LATEST WORK: Vertical Mapping El Cap with Google

by Corey Rich


I love my office. It’s not sleek and modern. In fact, it’s really, really old—but it’s made of some of the finest granite on the planet, which gives it a certain 100-million-year old charm. All my friends and heroes are always hanging around. And every day that I show up and punch in, I’m tasked with doing some kind of new, challenging and very creative work.

Last January, I spent a lot of time working in my “office”—that being, of course, the walls of El Capitan in Yosemite National Park. It was a pretty crazy month of work.

First, I spent 10 days on the Dawn Wall, documenting one of the most historic and badass climbing achievements of all time. (You can read about that here.) Congrats, once again, to my friends Tommy Caldwell and Kevin Jorgeson on achieving their dream.

IMG_7825Photo by Tommy Caldwell

After the Dawn Wall, I flew to the Bahamas for a very quick underwater shoot.

Then I turned right back around and found myself back on El Cap for a very cool project with the team at Google.

Our goal was to do something that hadn’t been done before. We were going to try to bring the Google Street View technology to the vertical world.

Our team included three climbing legends: Lynn Hill, Tommy Caldwell and Alex Honnold. On the creative side, I was working on the wall with Brett Lowell of Big UP Productions, and his brother Josh Lowell, who was on the ground.


Peter Mortimer, owner of SENDER FILMS, was the mastermind and lead on this project. Peter has this incredible gift for telling stories and elevating everything he touches by bringing in that really cool thread that will make people even more engaged. El Cap is the center stage for climbing, and so many fantastic and historic moments have taken place on these walls. Our goal was to re-create some of these iconic moments and photographs that we all know and remember.

One of the most memorable moments for me was hanging on the anchor above the Great Roof next to Brett as Lynn Hill pulled through the final moves of the Roof. When I was a kid, just falling in love with climbing, I vividly recall seeing that iconic picture of Lynn overcoming the Great Roof’s difficulties; it was the photo that went along with the news that she had done what no other climber, man or woman, had ever achieved. And now, here I was, witnessing a re-creation of history take place right before my eyes.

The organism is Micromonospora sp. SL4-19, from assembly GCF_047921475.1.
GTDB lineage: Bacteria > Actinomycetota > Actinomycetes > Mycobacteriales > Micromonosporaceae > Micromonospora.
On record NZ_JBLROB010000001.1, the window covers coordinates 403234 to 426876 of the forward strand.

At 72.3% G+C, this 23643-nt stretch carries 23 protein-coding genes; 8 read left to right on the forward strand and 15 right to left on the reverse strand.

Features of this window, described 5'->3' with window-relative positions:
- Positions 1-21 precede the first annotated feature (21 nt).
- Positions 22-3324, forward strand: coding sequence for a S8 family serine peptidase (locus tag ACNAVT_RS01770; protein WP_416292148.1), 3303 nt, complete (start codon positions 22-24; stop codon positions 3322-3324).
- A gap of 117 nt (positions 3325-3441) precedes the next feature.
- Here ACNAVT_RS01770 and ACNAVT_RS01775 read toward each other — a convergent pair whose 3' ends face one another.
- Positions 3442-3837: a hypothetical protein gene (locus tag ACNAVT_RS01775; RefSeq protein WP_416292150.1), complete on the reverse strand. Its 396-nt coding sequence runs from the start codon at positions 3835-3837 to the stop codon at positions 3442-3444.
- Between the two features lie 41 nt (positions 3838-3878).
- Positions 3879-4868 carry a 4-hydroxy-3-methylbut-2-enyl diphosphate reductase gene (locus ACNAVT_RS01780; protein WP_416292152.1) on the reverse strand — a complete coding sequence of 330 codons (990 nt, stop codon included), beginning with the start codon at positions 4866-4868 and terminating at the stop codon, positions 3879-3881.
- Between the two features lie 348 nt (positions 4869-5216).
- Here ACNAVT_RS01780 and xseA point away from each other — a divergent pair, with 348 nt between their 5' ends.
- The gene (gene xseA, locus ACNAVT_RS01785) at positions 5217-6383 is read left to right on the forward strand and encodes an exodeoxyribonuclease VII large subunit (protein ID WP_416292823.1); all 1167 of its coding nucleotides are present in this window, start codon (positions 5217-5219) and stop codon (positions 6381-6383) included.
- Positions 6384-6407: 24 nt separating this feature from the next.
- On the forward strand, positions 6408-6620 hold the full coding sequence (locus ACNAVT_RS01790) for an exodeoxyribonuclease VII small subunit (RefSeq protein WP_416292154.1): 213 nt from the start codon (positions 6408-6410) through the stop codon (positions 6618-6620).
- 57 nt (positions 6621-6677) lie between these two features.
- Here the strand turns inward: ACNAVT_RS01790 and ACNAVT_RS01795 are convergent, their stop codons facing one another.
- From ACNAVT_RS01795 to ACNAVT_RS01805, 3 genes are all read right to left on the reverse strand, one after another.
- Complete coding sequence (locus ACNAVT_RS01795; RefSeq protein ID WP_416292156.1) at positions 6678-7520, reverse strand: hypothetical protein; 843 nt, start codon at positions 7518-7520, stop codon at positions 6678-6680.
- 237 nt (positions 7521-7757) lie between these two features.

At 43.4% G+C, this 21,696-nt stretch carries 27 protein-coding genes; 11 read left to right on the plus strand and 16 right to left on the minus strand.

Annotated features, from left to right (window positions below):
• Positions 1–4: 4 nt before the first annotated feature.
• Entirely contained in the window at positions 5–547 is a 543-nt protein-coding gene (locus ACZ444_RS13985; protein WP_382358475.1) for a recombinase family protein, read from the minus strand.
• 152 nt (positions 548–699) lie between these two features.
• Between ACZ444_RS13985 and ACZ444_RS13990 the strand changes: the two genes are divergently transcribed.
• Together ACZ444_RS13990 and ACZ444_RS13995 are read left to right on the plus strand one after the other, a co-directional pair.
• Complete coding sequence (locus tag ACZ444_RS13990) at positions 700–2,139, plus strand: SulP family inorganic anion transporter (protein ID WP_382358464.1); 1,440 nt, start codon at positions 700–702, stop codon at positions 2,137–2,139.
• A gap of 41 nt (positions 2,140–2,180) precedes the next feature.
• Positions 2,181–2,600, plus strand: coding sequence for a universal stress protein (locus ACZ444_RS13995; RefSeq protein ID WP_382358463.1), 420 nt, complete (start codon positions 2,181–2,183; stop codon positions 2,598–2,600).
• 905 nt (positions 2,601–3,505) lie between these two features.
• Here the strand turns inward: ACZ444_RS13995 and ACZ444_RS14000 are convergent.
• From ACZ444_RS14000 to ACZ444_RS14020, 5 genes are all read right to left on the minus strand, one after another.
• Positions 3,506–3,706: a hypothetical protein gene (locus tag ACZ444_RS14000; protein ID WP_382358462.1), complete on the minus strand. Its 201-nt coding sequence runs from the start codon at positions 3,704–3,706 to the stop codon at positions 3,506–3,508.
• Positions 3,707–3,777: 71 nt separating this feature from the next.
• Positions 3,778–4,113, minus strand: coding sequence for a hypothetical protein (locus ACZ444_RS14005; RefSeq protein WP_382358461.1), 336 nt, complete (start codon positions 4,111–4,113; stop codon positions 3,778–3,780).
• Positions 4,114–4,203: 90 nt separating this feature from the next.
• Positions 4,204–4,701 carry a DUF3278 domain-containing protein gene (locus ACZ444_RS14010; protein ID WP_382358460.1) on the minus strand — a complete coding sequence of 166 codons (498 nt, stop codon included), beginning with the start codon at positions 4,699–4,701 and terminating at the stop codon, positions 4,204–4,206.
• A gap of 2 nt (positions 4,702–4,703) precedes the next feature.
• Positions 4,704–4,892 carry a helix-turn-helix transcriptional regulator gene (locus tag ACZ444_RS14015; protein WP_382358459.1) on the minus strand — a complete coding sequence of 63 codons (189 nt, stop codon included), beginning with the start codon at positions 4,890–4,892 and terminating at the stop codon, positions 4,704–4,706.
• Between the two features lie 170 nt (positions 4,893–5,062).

Brett and I both pinched ourselves because we couldn’t believe it.

“Dude,” Brett said, with a big shit-eating grin on his face. “Can you believe we’re here?”

“How cool is this?”

We couldn’t help ourselves. We stopped what we were supposed to be doing, pulled out our phones, and took our own personal photos of Lynn on the Great Roof. Pretty cool. And once again, I paused and took a moment to appreciate my position and just feel so lucky to call this place my office.


Check out these videos. Check out the street views. And hopefully this technology is just the start of more vertical mapping projects. Whether this is used for inspirational or aspirational purposes, planning your own ascent or just living vicariously through this interactive experience, I think this technology is pretty cool.

 Behind the Scenes: Street View 3,000 feet up El Capitan

Huge thanks to SENDER FILMS, Big UP Productions and Google for having me as a part of your team. Additional thanks to my creative team: Josh Marianelli, Dane Henry, and Julia Arcamone. A special thanks to Bligh Gillies, who was super critical to the success of this project. Bligh was pulling 22-hour days, processing these massive files from the Valley, and making sure it was all working. Bligh, thank you so much, we couldn’t have done it without you.

Thanks to Sandy Russell at Google for having the vision to embark on this groundbreaking project. Eric Sloan, you were a key part of the equation; thanks! And finally, thanks to Beth Rodden for opening her home in Yosemite West to us and letting us run our Dawn Wall and Google Maps operations from there. Finally, thanks to Beth, Becca Caldwell and my wife, Marina, for wrangling our three little rug rats. It’s pretty cool to see our children also benefiting from this project by getting to spend quality time together, which will surely lead to their own lifelong friendships.

Good times had by all, and I can’t wait to get back to the office for the next project.


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Extreme Sports Photographer Brings Google Map’s “Street View” To Yosemite’s El Capitan | Resource Travel June 24, 2015 - 1:43 pm

[…] On his blog, Rich describes his favorite moment of the project. […]

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